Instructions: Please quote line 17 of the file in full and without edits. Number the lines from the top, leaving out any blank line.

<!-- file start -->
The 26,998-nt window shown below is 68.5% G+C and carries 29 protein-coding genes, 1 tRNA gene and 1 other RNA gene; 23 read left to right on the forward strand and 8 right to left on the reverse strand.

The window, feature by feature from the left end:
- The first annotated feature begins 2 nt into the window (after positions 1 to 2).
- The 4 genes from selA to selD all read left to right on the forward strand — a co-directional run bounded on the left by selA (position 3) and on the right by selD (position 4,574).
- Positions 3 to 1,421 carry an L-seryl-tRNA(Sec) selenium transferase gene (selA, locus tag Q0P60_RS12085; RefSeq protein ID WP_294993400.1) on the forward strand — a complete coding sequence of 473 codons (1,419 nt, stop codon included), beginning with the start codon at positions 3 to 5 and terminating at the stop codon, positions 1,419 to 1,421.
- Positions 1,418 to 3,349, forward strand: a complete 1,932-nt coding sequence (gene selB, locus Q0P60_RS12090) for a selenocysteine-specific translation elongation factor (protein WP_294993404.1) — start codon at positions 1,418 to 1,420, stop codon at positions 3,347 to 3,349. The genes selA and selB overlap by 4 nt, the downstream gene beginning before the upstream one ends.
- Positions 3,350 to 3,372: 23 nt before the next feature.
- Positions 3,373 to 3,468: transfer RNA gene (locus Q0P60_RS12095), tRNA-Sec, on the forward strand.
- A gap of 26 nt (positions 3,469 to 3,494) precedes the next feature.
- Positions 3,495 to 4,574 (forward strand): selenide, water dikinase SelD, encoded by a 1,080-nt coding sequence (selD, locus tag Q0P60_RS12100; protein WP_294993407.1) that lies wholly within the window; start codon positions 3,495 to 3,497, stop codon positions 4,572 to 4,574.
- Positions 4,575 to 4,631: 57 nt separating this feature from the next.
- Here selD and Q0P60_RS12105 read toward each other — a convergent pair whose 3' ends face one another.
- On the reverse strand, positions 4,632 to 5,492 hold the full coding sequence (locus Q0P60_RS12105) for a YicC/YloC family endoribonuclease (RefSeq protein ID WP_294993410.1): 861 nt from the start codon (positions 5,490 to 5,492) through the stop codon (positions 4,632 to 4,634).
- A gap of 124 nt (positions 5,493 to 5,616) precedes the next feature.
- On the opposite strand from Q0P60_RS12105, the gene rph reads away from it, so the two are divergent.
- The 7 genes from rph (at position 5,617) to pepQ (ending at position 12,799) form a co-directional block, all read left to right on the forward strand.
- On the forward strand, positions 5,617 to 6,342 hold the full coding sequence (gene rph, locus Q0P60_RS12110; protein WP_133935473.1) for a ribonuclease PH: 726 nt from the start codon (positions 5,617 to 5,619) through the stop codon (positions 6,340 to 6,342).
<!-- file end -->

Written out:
- On the forward strand, positions 5,617 to 6,342 hold the full coding sequence (gene rph, locus Q0P60_RS12110; protein WP_133935473.1) for a ribonuclease PH: 726 nt from the start codon (positions 5,617 to 5,619) through the stop codon (positions 6,340 to 6,342).